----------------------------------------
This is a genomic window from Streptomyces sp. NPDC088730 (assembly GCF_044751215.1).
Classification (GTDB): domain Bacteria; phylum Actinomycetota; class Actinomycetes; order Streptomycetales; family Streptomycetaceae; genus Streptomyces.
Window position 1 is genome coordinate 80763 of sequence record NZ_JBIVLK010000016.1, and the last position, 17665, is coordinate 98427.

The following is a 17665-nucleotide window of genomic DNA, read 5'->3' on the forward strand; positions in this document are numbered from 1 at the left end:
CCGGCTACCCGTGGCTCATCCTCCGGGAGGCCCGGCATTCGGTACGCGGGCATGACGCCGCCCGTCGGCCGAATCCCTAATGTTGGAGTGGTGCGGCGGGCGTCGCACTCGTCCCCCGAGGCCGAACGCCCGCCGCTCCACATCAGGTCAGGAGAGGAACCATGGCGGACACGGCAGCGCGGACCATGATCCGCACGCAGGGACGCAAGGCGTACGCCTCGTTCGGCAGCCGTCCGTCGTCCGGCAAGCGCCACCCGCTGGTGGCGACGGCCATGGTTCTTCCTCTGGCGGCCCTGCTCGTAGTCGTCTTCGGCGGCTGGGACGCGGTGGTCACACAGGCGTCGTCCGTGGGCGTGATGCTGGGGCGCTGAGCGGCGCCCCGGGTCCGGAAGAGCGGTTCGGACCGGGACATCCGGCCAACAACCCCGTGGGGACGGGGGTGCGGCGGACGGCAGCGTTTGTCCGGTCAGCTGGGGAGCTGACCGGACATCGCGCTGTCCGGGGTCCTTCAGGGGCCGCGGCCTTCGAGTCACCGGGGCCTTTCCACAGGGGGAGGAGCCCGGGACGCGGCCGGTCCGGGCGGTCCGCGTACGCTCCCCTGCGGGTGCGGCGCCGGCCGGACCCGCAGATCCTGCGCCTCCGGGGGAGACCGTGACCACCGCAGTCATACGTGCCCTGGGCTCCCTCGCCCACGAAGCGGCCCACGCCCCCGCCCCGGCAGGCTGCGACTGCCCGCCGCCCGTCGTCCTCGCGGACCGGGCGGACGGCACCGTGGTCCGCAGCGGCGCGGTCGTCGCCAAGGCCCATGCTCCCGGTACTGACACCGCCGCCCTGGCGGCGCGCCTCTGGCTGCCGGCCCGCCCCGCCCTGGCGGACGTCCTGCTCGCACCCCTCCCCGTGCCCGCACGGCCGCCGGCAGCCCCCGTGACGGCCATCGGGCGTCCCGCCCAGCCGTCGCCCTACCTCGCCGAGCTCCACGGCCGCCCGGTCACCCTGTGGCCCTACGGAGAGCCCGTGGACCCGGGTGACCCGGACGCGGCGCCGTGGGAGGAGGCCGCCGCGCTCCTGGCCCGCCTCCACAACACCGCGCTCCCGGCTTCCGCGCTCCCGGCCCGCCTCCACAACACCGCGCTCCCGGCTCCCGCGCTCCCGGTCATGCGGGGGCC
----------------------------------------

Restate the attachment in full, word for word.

This is a genomic window from Streptomyces sp. NPDC088730 (assembly GCF_044751215.1).
Classification (GTDB): domain Bacteria; phylum Actinomycetota; class Actinomycetes; order Streptomycetales; family Streptomycetaceae; genus Streptomyces.
Window position 1 is genome coordinate 80763 of sequence record NZ_JBIVLK010000016.1, and the last position, 17665, is coordinate 98427.

The following is a 17665-nucleotide window of genomic DNA, read 5'->3' on the forward strand; positions in this document are numbered from 1 at the left end:
CCGGCTACCCGTGGCTCATCCTCCGGGAGGCCCGGCATTCGGTACGCGGGCATGACGCCGCCCGTCGGCCGAATCCCTAATGTTGGAGTGGTGCGGCGGGCGTCGCACTCGTCCCCCGAGGCCGAACGCCCGCCGCTCCACATCAGGTCAGGAGAGGAACCATGGCGGACACGGCAGCGCGGACCATGATCCGCACGCAGGGACGCAAGGCGTACGCCTCGTTCGGCAGCCGTCCGTCGTCCGGCAAGCGCCACCCGCTGGTGGCGACGGCCATGGTTCTTCCTCTGGCGGCCCTGCTCGTAGTCGTCTTCGGCGGCTGGGACGCGGTGGTCACACAGGCGTCGTCCGTGGGCGTGATGCTGGGGCGCTGAGCGGCGCCCCGGGTCCGGAAGAGCGGTTCGGACCGGGACATCCGGCCAACAACCCCGTGGGGACGGGGGTGCGGCGGACGGCAGCGTTTGTCCGGTCAGCTGGGGAGCTGACCGGACATCGCGCTGTCCGGGGTCCTTCAGGGGCCGCGGCCTTCGAGTCACCGGGGCCTTTCCACAGGGGGAGGAGCCCGGGACGCGGCCGGTCCGGGCGGTCCGCGTACGCTCCCCTGCGGGTGCGGCGCCGGCCGGACCCGCAGATCCTGCGCCTCCGGGGGAGACCGTGACCACCGCAGTCATACGTGCCCTGGGCTCCCTCGCCCACGAAGCGGCCCACGCCCCCGCCCCGGCAGGCTGCGACTGCCCGCCGCCCGTCGTCCTCGCGGACCGGGCGGACGGCACCGTGGTCCGCAGCGGCGCGGTCGTCGCCAAGGCCCATGCTCCCGGTACTGACACCGCCGCCCTGGCGGCGCGCCTCTGGCTGCCGGCCCGCCCCGCCCTGGCGGACGTCCTGCTCGCACCCCTCCCCGTGCCCGCACGGCCGCCGGCAGCCCCCGTGACGGCCATCGGGCGTCCCGCCCAGCCGTCGCCCTACCTCGCCGAGCTCCACGGCCGCCCGGTCACCCTGTGGCCCTACGGAGAGCCCGTGGACCCGGGTGACCCGGACGCGGCGCCGTGGGAGGAGGCCGCCGCGCTCCTGGCCCGCCTCCACAACACCGCGCTCCCGGCTTCCGCGCTCCCGGCCCGCCTCCACAACACCGCGCTCCCGGCTCCCGCGCTCCCGGTCATGCGGGGGCC